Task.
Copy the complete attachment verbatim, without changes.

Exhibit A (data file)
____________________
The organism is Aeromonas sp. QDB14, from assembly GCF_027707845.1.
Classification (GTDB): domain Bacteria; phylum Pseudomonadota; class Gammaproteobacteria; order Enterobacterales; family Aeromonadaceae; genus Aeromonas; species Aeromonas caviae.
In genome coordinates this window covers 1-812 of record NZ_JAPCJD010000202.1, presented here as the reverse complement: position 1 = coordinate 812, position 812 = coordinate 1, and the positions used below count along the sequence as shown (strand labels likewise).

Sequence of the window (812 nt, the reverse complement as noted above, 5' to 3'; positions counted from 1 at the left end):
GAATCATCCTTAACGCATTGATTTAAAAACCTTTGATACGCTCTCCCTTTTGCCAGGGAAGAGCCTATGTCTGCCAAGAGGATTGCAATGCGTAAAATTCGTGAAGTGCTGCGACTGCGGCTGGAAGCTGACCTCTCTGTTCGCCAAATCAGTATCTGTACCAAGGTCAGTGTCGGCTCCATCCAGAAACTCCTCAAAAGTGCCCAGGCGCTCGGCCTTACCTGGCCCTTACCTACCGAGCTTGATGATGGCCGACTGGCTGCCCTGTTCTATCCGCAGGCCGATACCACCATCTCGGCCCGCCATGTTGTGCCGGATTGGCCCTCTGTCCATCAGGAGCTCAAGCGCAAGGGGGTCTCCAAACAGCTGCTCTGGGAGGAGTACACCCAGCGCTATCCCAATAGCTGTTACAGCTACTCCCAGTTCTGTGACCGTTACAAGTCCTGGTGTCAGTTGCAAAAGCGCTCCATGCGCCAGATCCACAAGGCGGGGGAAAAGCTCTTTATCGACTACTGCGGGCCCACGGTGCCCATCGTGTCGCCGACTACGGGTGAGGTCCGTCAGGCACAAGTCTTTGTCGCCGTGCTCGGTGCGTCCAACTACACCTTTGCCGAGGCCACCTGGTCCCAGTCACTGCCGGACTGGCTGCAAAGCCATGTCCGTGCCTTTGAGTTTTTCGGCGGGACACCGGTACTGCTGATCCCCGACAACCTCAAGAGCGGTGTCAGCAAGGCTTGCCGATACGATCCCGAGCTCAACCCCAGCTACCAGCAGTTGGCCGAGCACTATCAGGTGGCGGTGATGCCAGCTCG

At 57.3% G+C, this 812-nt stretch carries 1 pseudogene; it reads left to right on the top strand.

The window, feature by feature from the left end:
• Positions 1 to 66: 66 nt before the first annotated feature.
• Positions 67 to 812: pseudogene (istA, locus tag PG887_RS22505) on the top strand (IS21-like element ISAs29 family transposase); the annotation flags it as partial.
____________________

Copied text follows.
The organism is Aeromonas sp. QDB14, from assembly GCF_027707845.1.
Classification (GTDB): domain Bacteria; phylum Pseudomonadota; class Gammaproteobacteria; order Enterobacterales; family Aeromonadaceae; genus Aeromonas; species Aeromonas caviae.
In genome coordinates this window covers 1-812 of record NZ_JAPCJD010000202.1, presented here as the reverse complement: position 1 = coordinate 812, position 812 = coordinate 1, and the positions used below count along the sequence as shown (strand labels likewise).

Sequence of the window (812 nt, the reverse complement as noted above, 5' to 3'; positions counted from 1 at the left end):
GAATCATCCTTAACGCATTGATTTAAAAACCTTTGATACGCTCTCCCTTTTGCCAGGGAAGAGCCTATGTCTGCCAAGAGGATTGCAATGCGTAAAATTCGTGAAGTGCTGCGACTGCGGCTGGAAGCTGACCTCTCTGTTCGCCAAATCAGTATCTGTACCAAGGTCAGTGTCGGCTCCATCCAGAAACTCCTCAAAAGTGCCCAGGCGCTCGGCCTTACCTGGCCCTTACCTACCGAGCTTGATGATGGCCGACTGGCTGCCCTGTTCTATCCGCAGGCCGATACCACCATCTCGGCCCGCCATGTTGTGCCGGATTGGCCCTCTGTCCATCAGGAGCTCAAGCGCAAGGGGGTCTCCAAACAGCTGCTCTGGGAGGAGTACACCCAGCGCTATCCCAATAGCTGTTACAGCTACTCCCAGTTCTGTGACCGTTACAAGTCCTGGTGTCAGTTGCAAAAGCGCTCCATGCGCCAGATCCACAAGGCGGGGGAAAAGCTCTTTATCGACTACTGCGGGCCCACGGTGCCCATCGTGTCGCCGACTACGGGTGAGGTCCGTCAGGCACAAGTCTTTGTCGCCGTGCTCGGTGCGTCCAACTACACCTTTGCCGAGGCCACCTGGTCCCAGTCACTGCCGGACTGGCTGCAAAGCCATGTCCGTGCCTTTGAGTTTTTCGGCGGGACACCGGTACTGCTGATCCCCGACAACCTCAAGAGCGGTGTCAGCAAGGCTTGCCGATACGATCCCGAGCTCAACCCCAGCTACCAGCAGTTGGCCGAGCACTATCAGGTGGCGGTGATGCCAGCTCG

At 57.3% G+C, this 812-nt stretch carries 1 pseudogene; it reads left to right on the top strand.

The window, feature by feature from the left end:
• Positions 1 to 66: 66 nt before the first annotated feature.
• Positions 67 to 812: pseudogene (istA, locus tag PG887_RS22505) on the top strand (IS21-like element ISAs29 family transposase); the annotation flags it as partial.